State subsidies have fostered an uneven playing field, not only between private and state-owned enterprises but also between entities aligned with local, provincial, and national government and those that are not. Local banks are often reluctant to approve loans to private firms, unless these entities possess personal affiliations with relevant government officials. Decisions regarding subsidy allocation typically rest with individual government officials, rather than being subjected to review by peer assessors and expert panels, as is common in industrialized nations.
Remarkably, over 90 percent of listed companies in China have received government subsidies. Analyzing Chinese firm-level data spanning 2001 to 2011, Philipp Boeing and Bettina Peters reveal that ill-utilized research and development subsidies, diverted for non-research purposes, accounted for 53 percent of the total R&D subsidy volume. Another recent study showed that China’s “progressively prescriptive industrial policies may have yielded limited results in promoting productivity.”
In a 2016 address to the European Economic Association, Fabrizio Zilibotti emphasized that China had exhausted the benefits of growth driven by investment and must transition toward growth led by innovation. However, significant R&D subsidies go to waste, failing to reach the most capable and innovative firms. “Simply allocating funds to firms for R&D endeavors… falls short of fostering innovation-led growth,” Zilibotti concluded.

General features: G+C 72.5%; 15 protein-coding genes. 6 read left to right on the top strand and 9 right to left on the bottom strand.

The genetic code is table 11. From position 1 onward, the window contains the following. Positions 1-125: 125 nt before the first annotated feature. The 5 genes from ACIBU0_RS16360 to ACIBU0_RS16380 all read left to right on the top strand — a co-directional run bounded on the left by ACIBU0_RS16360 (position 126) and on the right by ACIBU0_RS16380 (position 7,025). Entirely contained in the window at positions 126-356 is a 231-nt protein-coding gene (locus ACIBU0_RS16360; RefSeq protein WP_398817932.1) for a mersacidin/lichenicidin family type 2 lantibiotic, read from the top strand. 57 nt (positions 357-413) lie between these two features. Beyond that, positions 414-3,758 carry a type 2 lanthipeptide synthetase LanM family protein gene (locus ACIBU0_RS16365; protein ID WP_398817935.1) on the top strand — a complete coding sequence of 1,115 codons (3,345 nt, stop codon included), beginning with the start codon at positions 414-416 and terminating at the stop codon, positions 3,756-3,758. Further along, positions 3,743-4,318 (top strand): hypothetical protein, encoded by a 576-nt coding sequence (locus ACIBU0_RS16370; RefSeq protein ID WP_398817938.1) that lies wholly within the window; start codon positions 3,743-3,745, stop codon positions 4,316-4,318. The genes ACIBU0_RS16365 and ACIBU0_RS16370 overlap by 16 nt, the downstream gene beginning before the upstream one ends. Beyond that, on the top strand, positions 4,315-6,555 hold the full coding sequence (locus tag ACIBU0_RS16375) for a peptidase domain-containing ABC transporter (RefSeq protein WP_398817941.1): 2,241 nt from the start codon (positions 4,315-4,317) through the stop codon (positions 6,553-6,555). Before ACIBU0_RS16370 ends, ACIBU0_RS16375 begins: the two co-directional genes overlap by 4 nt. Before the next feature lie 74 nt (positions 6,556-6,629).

The ongoing growth stagnation is poised to persist due to the Chinese leadership’s hesitancy in implementing substantial reforms within the state sector. Their insistence on a prescriptive industrial policy further stifles innovation.
As this stagnation persists, Chinese leaders, concerned about domestic instability and potential unrest, might increasingly adopt a confrontational stance toward the United States, potentially heightening the prospects of a “Cold War” scenario between the two nations. One bellwether is the recent actions taken by U.S. President Joe Biden to curtail sensitive exports to China, which, in response, prompted China to impose bans on rare mineral exports.
The legacy of central planning consequently evokes a sense of déjà vu, resembling the Cold War dynamic between a communist and a capitalist bloc. However, this scenario diverges from the historical Soviet-U.S. Cold War due to the existing economic interdependence between the United States and China. The intensification of the new cold war could disrupt this interdependence through trade conflicts and superpower struggles.
With both sides endeavoring to forge their distinct blocs by pressuring allies to pick sides, today’s economic interdependence will be challenged, carrying substantial cost for all.
Source : Thediplomat